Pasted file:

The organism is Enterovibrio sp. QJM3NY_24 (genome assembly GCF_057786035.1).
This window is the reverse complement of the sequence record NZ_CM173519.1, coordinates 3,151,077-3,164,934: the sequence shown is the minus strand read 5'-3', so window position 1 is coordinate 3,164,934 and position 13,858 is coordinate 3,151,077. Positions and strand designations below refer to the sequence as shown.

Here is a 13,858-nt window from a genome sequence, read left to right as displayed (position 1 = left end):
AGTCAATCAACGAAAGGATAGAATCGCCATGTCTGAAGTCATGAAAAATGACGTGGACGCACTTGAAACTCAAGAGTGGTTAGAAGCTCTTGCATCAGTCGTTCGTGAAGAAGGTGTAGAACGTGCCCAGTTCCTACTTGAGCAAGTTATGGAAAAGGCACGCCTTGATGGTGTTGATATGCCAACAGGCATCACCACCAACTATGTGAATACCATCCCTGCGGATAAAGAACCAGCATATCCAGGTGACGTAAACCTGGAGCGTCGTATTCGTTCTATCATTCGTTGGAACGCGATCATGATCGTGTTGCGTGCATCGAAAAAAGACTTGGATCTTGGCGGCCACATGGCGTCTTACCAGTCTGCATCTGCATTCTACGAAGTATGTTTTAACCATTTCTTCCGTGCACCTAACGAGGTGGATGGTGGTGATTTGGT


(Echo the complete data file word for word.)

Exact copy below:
The organism is Enterovibrio sp. QJM3NY_24 (genome assembly GCF_057786035.1).
This window is the reverse complement of the sequence record NZ_CM173519.1, coordinates 3,151,077-3,164,934: the sequence shown is the minus strand read 5'-3', so window position 1 is coordinate 3,164,934 and position 13,858 is coordinate 3,151,077. Positions and strand designations below refer to the sequence as shown.

Here is a 13,858-nt window from a genome sequence, read left to right as displayed (position 1 = left end):
AGTCAATCAACGAAAGGATAGAATCGCCATGTCTGAAGTCATGAAAAATGACGTGGACGCACTTGAAACTCAAGAGTGGTTAGAAGCTCTTGCATCAGTCGTTCGTGAAGAAGGTGTAGAACGTGCCCAGTTCCTACTTGAGCAAGTTATGGAAAAGGCACGCCTTGATGGTGTTGATATGCCAACAGGCATCACCACCAACTATGTGAATACCATCCCTGCGGATAAAGAACCAGCATATCCAGGTGACGTAAACCTGGAGCGTCGTATTCGTTCTATCATTCGTTGGAACGCGATCATGATCGTGTTGCGTGCATCGAAAAAAGACTTGGATCTTGGCGGCCACATGGCGTCTTACCAGTCTGCATCTGCATTCTACGAAGTATGTTTTAACCATTTCTTCCGTGCACCTAACGAGGTGGATGGTGGTGATTTGGT